President Trump and his economic team are downplaying warnings of slower economic growth, despite signals from the bond market that a recession could be looming. But the president is also calling on the Federal Reserve to cut interest rates again to help boost growth.
“Our Economy is very strong,” Trump tweeted Monday, accusing Democrats of badmouthing economic conditions to boost their chances in the 2020 election.
“I don’t think we’re having a recession,” Trump told reporters on Sunday. “We’re doing tremendously well. Our consumers are rich. I gave a tremendous tax cut, and they’re loaded up with money. They’re buying.”
White House economic adviser Larry Kudlow also stressed consumer spending during appearances on the Sunday morning talk shows.
“I don’t see a recession,” Kudlow said on NBC’s Meet the Press, echoing his boss. “Consumers are working at higher wages. They are spending at a rapid pace.”
Consumer spending is a major pillar of the U.S. economy, and data from the Commerce Department last week showed retail sales are still strong.
That helped to temper recession warnings from the bond market, which triggered the year’s biggest selloff on Wall Street last week. The Dow Jones Industrial Average and the S&P 500 both fell about 3% last Wednesday.
Market indexes have since rebounded. Stocks were up more than 1% in early trading Monday.
Trump said again that the Fed should keep lowering interest rates — and this time he called for a cut of at least 1 percentage point. Last month, the central bank cut rates by a quarter-point.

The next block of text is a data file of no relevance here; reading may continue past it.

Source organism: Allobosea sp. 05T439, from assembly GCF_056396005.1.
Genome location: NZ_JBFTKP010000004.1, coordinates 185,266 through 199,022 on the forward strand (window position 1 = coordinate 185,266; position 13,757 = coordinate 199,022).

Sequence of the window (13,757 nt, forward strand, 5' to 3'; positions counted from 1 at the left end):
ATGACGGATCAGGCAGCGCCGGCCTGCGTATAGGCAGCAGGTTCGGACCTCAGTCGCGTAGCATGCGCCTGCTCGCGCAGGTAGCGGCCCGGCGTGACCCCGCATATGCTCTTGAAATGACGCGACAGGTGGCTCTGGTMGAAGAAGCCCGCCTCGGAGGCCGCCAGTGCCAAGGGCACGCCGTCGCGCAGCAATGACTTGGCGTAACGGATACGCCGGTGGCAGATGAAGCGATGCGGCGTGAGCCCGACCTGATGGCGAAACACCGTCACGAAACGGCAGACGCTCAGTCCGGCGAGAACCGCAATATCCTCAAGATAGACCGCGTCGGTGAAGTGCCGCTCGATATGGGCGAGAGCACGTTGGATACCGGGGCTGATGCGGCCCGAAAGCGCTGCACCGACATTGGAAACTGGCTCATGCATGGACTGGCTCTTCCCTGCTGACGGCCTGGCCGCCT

“The Fed Rate, over a fairly short period of time, should be reduced by at least 100 basis points,” Trump tweeted. “If that happened, our Economy would be even better, and the World Economy would be greatly and quickly enhanced-good for everyone.”
The Commerce Department granted a partial reprieve on Monday to Chinese telecom giant Huawei, allowing the firm to keep buying components from U.S. suppliers for 90 days, in order to serve its existing customers.
Trump said a larger trade deal with China may have to wait.
“I’m just not ready to make a deal yet,” Trump told reporters on Sunday. “China would like to make a deal. I’m not ready.”
Trade tensions with China and other countries have depressed manufacturing in the U.S., and limited business investment. Economic growth slowed from an annual rate of 3.1% at the beginning of the year to 2.1% in the second quarter.
A survey by the National Association for Business Economics found nearly four in 10 economists expect a recession next year, though an even larger share (48%) don’t expect a downturn until 2021 or later.